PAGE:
Why garden? Benefits boost health, environment and more
Published 3:14 pm Tuesday, November 28, 2023
By Mark Carroll
I recently noticed a post that claims 18.3 million households started a garden in the U.S. in 2021.
So, I wondered why? Why do we do it? Surely, the allure of dirt under our fingertips and frequent invasions by weeds and pests, and subjecting ourselves to challenging weather conditions has to be countered by some significant benefits.
Let’s look at what’s driving this trend.
Gardening offers a multitude of health benefits. Exposure to sunlight while tending to plants increases vitamin D levels, which is beneficial for bones, teeth and muscles.
It also serves as a form of low-impact exercise, especially when moving pots or wheelbarrows of soil around. Gardening may even decrease the risk of dementia and serve as a form of therapy for those already suffering from it.
Beyond physical health, gardening also has a positive impact on mental well-being. Many studies have found that gardening can boost one’s mood.
In addition to personal benefits, gardening also contributes to environmental sustainability. Plants and trees absorb carbon dioxide and release oxygen, helping to purify the air.
Gardens also ensure cleaner groundwater and help reduce soil erosion. Furthermore, home gardens can serve as a refuge for wildlife, providing shelter and food sources. Gardening is said to improve the serotonin-melatonin cycle. So, if you can’t sleep, get outside and garden.
It can be a refuge from household noise, televisions, music, and drama, sometimes a little quiet is worth the time away.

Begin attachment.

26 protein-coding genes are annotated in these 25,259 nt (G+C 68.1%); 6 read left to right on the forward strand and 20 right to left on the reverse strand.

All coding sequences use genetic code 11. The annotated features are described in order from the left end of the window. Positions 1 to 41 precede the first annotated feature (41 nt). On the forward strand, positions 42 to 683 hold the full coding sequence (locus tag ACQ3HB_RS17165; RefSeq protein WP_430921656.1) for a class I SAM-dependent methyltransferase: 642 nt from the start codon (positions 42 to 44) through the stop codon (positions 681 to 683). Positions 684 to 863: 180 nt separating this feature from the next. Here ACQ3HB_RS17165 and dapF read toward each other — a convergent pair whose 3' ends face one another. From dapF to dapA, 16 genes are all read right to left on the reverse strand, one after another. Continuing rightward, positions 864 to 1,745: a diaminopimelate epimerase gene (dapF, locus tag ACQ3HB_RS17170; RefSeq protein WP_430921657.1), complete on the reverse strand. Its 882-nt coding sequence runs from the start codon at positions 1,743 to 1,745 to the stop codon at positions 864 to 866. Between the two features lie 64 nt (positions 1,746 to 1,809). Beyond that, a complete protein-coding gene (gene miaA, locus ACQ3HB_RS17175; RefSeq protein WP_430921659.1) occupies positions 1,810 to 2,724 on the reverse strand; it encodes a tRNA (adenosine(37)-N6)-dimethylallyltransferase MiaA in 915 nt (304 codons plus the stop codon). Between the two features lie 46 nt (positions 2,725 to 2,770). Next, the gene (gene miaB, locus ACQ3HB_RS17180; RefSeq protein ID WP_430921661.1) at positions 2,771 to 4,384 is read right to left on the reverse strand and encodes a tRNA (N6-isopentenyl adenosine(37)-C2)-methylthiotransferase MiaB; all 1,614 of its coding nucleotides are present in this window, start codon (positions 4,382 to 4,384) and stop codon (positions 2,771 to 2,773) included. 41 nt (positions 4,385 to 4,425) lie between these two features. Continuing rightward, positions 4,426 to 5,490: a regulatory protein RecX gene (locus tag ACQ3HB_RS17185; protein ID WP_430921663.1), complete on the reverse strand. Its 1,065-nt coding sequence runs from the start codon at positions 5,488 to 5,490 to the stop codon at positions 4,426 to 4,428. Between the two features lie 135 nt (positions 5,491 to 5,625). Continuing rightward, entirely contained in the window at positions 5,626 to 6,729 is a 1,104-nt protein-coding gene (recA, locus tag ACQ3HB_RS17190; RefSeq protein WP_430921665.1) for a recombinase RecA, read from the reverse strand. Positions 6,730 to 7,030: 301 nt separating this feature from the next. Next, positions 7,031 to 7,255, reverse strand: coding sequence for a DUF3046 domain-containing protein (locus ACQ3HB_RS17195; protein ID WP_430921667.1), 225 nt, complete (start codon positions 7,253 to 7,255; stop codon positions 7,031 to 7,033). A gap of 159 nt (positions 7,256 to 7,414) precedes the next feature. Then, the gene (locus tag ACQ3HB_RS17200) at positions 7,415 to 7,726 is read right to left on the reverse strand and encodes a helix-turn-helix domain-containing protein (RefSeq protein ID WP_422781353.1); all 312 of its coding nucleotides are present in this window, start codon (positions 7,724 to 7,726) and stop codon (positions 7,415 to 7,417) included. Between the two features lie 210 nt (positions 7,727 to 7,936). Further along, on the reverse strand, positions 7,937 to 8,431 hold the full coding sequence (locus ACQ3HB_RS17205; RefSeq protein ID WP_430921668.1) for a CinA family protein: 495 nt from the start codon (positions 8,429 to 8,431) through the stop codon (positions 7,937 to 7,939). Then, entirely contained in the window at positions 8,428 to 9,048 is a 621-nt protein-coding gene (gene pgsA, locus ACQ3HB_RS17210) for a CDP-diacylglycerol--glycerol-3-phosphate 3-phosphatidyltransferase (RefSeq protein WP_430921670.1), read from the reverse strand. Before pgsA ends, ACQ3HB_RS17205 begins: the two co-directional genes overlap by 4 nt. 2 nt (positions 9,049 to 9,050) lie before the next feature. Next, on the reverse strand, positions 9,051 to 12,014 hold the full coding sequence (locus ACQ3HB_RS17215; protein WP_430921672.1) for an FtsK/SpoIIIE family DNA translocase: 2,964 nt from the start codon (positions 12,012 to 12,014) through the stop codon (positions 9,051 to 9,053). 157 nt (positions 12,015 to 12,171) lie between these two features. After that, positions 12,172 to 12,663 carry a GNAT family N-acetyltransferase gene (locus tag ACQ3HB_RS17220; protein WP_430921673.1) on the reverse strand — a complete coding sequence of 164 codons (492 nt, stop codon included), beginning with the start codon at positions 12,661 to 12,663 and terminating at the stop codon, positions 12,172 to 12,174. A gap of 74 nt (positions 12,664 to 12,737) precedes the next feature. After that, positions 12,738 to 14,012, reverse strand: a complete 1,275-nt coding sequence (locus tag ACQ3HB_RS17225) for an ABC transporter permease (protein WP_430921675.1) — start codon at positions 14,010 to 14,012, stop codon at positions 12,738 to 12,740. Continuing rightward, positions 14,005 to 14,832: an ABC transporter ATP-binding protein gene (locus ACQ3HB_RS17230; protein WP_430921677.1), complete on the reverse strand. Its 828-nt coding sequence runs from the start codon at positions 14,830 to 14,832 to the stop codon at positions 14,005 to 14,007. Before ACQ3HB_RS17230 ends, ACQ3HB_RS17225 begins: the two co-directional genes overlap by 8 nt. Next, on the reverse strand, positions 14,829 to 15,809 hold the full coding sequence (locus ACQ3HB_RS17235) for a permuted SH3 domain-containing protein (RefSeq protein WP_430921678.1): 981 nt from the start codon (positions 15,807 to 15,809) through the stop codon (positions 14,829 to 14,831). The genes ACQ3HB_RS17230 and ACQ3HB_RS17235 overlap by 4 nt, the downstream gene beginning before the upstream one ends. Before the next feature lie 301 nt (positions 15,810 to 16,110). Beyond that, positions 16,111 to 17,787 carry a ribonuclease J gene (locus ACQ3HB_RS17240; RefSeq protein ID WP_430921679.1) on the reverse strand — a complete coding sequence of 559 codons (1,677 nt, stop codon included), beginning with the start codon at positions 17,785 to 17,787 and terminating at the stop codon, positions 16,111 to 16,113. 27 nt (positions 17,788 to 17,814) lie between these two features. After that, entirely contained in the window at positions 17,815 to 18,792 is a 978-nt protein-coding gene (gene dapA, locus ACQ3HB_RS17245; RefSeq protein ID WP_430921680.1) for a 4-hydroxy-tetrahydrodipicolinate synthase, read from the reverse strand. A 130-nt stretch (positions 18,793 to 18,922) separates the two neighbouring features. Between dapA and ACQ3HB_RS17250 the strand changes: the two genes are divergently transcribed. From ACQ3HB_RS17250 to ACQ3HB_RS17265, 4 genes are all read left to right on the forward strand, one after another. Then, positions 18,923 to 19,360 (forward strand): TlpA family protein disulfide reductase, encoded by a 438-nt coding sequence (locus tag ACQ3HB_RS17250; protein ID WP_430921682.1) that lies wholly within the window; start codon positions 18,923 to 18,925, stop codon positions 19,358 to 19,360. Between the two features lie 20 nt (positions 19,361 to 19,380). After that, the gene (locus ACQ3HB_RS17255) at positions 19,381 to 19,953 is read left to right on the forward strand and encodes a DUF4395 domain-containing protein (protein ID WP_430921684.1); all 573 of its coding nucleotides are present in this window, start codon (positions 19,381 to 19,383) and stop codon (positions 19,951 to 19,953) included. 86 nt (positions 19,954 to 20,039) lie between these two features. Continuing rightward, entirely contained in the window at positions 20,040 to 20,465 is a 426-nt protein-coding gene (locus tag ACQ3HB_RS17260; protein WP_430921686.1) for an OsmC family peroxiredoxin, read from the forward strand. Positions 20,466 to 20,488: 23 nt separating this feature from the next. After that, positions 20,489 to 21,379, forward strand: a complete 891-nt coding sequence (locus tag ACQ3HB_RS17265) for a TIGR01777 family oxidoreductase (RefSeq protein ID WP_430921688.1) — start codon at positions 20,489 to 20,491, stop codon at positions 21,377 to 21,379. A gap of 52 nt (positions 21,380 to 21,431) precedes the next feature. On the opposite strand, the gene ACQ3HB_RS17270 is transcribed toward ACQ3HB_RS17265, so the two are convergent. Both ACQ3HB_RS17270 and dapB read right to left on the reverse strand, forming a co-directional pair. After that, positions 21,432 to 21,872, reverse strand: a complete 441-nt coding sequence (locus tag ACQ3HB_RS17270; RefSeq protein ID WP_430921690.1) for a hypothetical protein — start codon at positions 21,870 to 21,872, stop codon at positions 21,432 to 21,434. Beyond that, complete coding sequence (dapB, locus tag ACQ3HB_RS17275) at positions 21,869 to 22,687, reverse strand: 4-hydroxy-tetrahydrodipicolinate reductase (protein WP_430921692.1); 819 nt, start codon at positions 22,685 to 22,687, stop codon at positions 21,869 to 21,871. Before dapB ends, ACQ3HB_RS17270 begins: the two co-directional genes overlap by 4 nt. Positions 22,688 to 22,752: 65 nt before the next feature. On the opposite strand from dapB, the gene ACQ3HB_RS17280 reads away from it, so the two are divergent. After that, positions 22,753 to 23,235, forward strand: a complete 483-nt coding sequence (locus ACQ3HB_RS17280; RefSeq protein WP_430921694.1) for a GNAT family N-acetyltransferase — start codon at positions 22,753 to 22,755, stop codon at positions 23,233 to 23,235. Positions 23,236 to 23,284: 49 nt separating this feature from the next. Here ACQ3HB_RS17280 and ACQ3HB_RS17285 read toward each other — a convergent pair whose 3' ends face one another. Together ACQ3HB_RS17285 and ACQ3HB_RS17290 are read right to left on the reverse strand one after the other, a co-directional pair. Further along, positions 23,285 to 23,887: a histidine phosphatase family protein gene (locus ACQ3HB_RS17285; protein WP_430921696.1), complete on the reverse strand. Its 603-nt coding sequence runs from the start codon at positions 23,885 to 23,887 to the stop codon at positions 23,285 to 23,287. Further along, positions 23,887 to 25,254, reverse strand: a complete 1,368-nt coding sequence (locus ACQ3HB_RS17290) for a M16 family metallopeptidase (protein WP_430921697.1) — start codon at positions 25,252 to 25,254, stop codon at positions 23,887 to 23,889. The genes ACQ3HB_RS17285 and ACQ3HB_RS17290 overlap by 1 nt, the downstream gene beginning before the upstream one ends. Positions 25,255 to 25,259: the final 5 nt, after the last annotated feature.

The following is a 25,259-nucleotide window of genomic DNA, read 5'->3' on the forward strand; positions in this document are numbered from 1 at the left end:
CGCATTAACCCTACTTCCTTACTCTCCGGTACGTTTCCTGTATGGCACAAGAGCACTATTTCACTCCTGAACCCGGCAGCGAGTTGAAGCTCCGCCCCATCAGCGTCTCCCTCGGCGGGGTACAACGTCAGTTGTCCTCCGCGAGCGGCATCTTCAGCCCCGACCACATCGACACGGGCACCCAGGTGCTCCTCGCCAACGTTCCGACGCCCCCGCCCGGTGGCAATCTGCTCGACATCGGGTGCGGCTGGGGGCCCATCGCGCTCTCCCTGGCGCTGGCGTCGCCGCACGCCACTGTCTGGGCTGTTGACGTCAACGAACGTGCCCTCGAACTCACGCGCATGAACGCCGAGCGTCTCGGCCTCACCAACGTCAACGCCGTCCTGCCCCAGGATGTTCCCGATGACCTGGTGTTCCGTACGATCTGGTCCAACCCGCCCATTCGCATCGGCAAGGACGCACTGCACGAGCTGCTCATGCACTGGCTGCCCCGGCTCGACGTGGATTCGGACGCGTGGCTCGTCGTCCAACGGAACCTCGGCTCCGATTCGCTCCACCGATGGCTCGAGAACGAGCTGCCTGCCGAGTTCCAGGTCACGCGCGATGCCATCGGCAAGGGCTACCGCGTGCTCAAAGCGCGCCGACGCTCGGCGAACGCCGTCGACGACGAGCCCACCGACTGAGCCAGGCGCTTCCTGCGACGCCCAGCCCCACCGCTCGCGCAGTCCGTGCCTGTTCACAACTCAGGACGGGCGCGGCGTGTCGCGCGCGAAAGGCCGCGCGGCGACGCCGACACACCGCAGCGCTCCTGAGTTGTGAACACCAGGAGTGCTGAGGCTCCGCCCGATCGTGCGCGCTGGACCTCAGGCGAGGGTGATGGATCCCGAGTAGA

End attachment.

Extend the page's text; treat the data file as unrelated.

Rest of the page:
If you want kids to eat their veggies, try having them grow and harvest them so you can function stack, education, with a healthier diet. Kids and adults love observing tiny plants that turn into a productive meal.
For many, gardening is also a way to create a beautiful space, it is a creative outlet. It enhances a property’s curb appeal and can even increase its selling price. Whether it’s a robust flower bed or a small indoor garden, these green spaces add aesthetic appeal to homes.
Creating beauty also is proven to be contagious, inspiring others to grow flowers and creatively garden in the community. In fact, there are social benefits, since there are so many plants, techniques, and designs there is a lot to share with neighbors and other gardeners.
A significant number of homeowners garden to grow their own food. Tomatoes, being the most popular home grown vegetable, are found in 86% of food gardens. Growing your own produce ensures you have fresh, organic food right at your doorstep.
In conclusion, gardening is more than just a hobby for American homeowners. It’s a means to improve physical and mental health, contribute to environmental sustainability, beautify homes, and provide fresh produce.
For me, there are so many things in life we do where the results do not provide instant gratification, but when I mow my lawn or harvest berries, I can see the fruits of my labor.
Virginia Cooperative Extension programs and employment are open to all, regardless of age, color, disability, gender, gender identity, gender expression, national origin, political affiliation, race, religion, sexual orientation, genetic information, veteran status, or any other basis protected by law. An equal opportunity/affirmative action employer. Issued in furtherance of Cooperative Extension work, Virginia Polytechnic Institute and State University, Virginia State University, and the U.S. Department of Agriculture cooperating. Edwin J. Jones, Director, Virginia Cooperative Extension, Virginia Tech, Blacksburg; M. Ray McKinnie, Administrator, 1890 Extension Program, Virginia State University, Petersburg.